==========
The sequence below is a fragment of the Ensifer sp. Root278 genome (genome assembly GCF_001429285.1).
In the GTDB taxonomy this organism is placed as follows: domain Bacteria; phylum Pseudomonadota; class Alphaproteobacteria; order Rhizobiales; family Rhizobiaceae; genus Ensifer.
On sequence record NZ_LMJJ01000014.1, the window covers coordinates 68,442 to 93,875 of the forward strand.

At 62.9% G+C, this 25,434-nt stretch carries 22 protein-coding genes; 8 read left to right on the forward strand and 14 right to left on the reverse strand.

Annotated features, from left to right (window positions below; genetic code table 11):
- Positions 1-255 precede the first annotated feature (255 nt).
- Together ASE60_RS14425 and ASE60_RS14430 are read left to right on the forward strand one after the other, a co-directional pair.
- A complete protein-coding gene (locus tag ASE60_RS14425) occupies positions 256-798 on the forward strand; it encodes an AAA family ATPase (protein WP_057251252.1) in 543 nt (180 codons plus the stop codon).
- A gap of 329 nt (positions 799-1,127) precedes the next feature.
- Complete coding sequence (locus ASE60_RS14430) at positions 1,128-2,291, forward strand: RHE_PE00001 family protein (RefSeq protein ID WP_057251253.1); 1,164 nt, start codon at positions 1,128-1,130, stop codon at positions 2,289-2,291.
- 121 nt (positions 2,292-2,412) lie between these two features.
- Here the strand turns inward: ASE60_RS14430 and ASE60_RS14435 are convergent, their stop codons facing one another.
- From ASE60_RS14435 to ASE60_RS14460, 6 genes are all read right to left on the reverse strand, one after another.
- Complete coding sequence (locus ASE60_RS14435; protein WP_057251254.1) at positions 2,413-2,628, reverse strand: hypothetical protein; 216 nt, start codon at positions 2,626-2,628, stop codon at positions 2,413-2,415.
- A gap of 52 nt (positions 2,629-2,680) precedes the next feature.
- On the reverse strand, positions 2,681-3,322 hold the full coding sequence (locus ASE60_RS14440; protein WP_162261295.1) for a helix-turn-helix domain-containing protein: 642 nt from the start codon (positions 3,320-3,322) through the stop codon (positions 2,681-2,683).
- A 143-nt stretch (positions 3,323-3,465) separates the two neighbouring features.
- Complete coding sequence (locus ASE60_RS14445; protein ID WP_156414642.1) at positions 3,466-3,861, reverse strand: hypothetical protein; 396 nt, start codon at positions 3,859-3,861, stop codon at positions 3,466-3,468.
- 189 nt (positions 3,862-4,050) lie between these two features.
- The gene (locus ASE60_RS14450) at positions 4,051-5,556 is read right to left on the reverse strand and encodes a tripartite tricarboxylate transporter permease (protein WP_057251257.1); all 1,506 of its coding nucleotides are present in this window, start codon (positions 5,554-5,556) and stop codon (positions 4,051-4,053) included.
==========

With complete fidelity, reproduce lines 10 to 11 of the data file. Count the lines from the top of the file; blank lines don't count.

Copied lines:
- Complete coding sequence (locus ASE60_RS14430) at positions 1,128-2,291, forward strand: RHE_PE00001 family protein (RefSeq protein ID WP_057251253.1); 1,164 nt, start codon at positions 1,128-1,130, stop codon at positions 2,289-2,291.
- 121 nt (positions 2,292-2,412) lie between these two features.